• Analyze a variety of pre-calculated financial metrics
  • Access beautifully interactive analysis and comparison tools
  • Compare nonprofit financials to similar organizations

Want to see how you can enhance your nonprofit research and unlock more insights? Learn More about GuideStar Pro.

Victory Hill Therapeutic Horsemanship

Board of directors
as of 01/16/2024
SOURCE: Self-reported by organization
Board chair

Brenda Duff

Garnet Health

Term: 2023 - 2025

Brenda Duff

Garnett Health

Tonya Addy

The Munshine Group

Ariana Vele

Wife of FDNY Firefighter and mother of a child with ASD

David Ofshinsky

Retired Army Veteran and Non-Profit Executive

Heidi Nyland

Port Jervis School Administrator

Rose Little

Director of Clinical Practices at CHIPA (Community Health Independent Practice Association)

Elizabeth Miller

Project Director for September 11th Families for Peaceful Tomorrows

David Isaac

Retired Army Veteran and Army National Guard

Laurie Bryceland

Executive Director of Victory Hill

Board leadership practices

SOURCE: Self-reported by organization

GuideStar worked with BoardSource, the national leader in nonprofit board leadership and governance, to create this section.

  • Board orientation and education
    Does the board conduct a formal orientation for new board members and require all board members to sign a written agreement regarding their roles, responsibilities, and expectations? Yes
  • CEO oversight
    Has the board conducted a formal, written assessment of the chief executive within the past year ? No
  • Ethics and transparency
    Have the board and senior staff reviewed the conflict-of-interest policy and completed and signed disclosure statements in the past year? Yes
  • Board composition
    Does the board ensure an inclusive board member recruitment process that results in diversity of thought and leadership? Yes
  • Board performance
    Has the board conducted a formal, written self-assessment of its performance within the past three years? Yes

Organizational demographics

SOURCE: Self-reported; last updated 1/15/2024

Who works and leads organizations that serve our diverse communities? Candid partnered with CHANGE Philanthropy on this demographic section.

Leadership

The organization's leader identifies as:

Race & ethnicity
White/Caucasian/European
Gender identity
Female, Not transgender
Sexual orientation
Heterosexual or Straight
Disability status
Person without a disability

Race & ethnicity

Gender identity

Transgender Identity

Sexual orientation

Disability

We do not display disability information for organizations with fewer than 15 staff.

Equity strategies

Last updated: 12/03/2022

GuideStar partnered with Equity in the Center - an organization that works to shift mindsets, practices, and systems to increase racial equity - to create this section. Learn more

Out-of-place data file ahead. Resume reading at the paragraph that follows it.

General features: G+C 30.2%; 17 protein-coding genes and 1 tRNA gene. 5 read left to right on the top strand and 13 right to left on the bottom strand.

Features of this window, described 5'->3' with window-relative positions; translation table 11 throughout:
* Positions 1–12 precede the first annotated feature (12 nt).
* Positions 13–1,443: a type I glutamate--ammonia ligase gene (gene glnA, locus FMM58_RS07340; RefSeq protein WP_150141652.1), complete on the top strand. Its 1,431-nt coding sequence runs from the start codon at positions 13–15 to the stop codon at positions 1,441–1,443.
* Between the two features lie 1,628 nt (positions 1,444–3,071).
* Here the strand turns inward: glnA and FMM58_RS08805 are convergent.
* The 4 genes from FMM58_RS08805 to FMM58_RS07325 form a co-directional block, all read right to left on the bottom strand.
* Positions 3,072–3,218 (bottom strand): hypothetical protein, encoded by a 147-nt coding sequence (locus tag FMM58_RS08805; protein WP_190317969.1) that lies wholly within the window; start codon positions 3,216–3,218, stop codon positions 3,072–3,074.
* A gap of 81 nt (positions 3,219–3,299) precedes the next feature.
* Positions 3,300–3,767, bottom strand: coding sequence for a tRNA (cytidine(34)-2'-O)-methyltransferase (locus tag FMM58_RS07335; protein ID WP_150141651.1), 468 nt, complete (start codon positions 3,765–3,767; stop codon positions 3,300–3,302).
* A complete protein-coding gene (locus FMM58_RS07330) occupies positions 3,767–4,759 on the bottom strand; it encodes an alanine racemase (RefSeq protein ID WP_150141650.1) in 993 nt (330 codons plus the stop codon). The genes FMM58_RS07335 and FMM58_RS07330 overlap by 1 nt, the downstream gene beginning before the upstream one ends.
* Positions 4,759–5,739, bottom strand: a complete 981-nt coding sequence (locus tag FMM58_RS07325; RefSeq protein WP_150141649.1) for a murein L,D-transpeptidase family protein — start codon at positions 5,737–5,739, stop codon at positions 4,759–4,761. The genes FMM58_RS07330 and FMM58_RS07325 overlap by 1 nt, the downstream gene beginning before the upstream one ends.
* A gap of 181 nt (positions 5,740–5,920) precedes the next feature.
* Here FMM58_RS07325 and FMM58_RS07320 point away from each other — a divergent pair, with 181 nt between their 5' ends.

Data
  • We review compensation data across the organization (and by staff levels) to identify disparities by race.
  • We ask team members to identify racial disparities in their programs and / or portfolios.
  • We analyze disaggregated data and root causes of race disparities that impact the organization's programs, portfolios, and the populations served.
  • We disaggregate data to adjust programming goals to keep pace with changing needs of the communities we support.
  • We employ non-traditional ways of gathering feedback on programs and trainings, which may include interviews, roundtables, and external reviews with/by community stakeholders.
  • We disaggregate data by demographics, including race, in every policy and program measured.
  • We have long-term strategic plans and measurable goals for creating a culture such that one’s race identity has no influence on how they fare within the organization.
Policies and processes
  • We use a vetting process to identify vendors and partners that share our commitment to race equity.
  • We have a promotion process that anticipates and mitigates implicit and explicit biases about people of color serving in leadership positions.
  • We seek individuals from various race backgrounds for board and executive director/CEO positions within our organization.
  • We have community representation at the board level, either on the board itself or through a community advisory board.
  • We help senior leadership understand how to be inclusive leaders with learning approaches that emphasize reflection, iteration, and adaptability.
  • We measure and then disaggregate job satisfaction and retention data by race, function, level, and/or team.
  • We engage everyone, from the board to staff levels of the organization, in race equity work and ensure that individuals understand their roles in creating culture such that one’s race identity has no influence on how they fare within the organization.